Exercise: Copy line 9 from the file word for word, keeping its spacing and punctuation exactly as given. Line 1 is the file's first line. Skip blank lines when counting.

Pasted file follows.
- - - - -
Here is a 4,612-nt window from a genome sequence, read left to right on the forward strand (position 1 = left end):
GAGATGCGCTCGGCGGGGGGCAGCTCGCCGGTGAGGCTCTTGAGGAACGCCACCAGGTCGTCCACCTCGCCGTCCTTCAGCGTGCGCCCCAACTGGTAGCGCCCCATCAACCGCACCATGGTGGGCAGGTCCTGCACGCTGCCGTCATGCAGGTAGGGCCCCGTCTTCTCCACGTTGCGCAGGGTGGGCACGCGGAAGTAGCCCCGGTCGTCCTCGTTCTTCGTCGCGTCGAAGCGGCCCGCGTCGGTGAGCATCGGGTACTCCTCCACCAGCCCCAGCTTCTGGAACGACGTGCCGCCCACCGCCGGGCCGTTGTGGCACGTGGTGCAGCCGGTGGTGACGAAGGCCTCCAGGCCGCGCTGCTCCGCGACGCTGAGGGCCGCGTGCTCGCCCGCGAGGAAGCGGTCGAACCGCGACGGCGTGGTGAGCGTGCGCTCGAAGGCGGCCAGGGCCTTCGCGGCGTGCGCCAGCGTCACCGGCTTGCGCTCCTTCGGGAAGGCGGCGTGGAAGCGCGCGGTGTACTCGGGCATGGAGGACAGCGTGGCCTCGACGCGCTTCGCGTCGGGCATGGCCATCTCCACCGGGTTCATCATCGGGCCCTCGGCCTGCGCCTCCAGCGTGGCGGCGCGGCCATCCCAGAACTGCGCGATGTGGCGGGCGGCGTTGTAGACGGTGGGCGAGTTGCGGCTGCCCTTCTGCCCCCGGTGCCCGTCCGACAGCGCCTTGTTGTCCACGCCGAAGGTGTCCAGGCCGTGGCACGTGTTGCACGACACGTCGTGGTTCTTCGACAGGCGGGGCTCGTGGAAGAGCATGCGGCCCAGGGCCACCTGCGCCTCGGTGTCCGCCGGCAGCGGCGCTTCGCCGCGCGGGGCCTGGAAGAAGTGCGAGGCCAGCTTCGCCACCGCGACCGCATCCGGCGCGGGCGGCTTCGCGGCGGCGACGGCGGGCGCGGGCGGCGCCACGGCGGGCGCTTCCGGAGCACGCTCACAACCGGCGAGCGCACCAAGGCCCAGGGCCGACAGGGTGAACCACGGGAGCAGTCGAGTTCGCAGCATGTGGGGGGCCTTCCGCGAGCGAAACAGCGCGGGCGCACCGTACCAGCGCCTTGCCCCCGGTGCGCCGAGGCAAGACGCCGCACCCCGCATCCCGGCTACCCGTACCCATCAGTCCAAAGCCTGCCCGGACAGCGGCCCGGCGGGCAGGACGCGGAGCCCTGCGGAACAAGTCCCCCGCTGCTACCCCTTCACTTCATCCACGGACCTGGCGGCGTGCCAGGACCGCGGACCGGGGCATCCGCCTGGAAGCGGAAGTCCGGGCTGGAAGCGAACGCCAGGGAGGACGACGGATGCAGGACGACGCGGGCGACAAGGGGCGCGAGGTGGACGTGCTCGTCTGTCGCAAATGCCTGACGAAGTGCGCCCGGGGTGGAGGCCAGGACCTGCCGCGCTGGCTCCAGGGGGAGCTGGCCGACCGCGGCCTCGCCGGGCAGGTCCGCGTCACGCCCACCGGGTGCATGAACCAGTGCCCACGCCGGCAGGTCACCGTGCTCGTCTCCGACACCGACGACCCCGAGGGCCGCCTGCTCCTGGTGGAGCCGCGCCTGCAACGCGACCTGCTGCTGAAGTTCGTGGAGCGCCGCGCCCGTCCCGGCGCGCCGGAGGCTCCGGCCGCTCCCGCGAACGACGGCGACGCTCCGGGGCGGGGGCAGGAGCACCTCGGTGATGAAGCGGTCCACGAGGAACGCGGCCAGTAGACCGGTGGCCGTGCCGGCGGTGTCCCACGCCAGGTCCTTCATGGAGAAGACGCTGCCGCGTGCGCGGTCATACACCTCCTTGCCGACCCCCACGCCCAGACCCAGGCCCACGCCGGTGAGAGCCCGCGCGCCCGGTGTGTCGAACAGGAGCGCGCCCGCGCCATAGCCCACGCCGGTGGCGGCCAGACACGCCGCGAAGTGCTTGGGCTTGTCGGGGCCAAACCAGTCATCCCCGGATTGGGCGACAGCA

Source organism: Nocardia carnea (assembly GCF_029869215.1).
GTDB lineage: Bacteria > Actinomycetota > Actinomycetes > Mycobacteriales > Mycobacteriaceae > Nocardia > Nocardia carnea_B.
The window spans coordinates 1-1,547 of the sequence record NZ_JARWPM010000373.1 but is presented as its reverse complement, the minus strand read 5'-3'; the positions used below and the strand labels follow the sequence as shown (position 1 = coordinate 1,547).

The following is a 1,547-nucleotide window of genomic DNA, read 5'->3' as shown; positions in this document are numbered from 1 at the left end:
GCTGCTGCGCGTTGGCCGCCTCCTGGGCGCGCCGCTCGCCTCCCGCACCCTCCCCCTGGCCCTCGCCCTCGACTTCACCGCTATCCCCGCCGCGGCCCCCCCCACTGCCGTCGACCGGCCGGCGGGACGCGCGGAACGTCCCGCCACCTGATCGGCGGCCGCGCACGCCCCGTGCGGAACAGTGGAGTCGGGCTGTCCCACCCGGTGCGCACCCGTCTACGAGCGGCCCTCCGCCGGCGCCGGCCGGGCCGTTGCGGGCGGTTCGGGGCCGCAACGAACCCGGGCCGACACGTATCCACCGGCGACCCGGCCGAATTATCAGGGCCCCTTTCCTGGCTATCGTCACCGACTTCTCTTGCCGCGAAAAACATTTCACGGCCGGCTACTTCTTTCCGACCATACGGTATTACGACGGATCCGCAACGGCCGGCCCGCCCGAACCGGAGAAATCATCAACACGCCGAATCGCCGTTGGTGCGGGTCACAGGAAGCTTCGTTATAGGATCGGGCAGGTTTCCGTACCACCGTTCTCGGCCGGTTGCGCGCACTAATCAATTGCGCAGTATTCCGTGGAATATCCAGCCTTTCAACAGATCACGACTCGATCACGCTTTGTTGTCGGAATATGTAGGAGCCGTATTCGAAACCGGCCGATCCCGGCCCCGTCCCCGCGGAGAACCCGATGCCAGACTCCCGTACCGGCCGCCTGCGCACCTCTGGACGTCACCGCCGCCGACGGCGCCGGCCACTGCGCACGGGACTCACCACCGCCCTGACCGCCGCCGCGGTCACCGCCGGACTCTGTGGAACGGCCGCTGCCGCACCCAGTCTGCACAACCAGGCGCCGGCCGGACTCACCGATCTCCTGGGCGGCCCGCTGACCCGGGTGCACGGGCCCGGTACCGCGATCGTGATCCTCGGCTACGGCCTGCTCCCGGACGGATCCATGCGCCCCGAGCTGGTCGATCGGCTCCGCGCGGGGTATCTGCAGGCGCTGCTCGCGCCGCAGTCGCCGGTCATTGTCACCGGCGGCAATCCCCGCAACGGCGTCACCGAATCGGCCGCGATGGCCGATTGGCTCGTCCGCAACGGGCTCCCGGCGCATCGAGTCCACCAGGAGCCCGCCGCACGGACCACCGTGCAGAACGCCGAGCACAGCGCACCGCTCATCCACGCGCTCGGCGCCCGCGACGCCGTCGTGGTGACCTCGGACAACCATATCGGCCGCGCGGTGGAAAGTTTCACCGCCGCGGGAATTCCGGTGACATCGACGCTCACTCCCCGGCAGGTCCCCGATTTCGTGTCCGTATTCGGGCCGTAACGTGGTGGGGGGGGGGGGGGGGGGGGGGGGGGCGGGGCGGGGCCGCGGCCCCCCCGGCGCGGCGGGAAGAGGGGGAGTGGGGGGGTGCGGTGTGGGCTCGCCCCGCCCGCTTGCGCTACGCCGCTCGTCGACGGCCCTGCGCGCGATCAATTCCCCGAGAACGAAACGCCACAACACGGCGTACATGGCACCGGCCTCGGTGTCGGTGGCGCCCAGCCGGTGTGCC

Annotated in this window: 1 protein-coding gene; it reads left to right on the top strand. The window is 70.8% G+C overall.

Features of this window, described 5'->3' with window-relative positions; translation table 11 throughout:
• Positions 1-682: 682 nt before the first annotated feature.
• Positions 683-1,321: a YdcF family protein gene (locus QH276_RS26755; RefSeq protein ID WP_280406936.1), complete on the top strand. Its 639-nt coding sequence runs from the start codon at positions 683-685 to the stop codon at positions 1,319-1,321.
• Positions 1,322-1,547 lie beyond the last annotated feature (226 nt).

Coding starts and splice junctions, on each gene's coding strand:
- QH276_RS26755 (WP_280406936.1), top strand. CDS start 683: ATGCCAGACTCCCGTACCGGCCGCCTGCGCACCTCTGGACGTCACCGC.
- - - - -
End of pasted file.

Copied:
Features of this window, described 5'->3' with window-relative positions; translation table 11 throughout: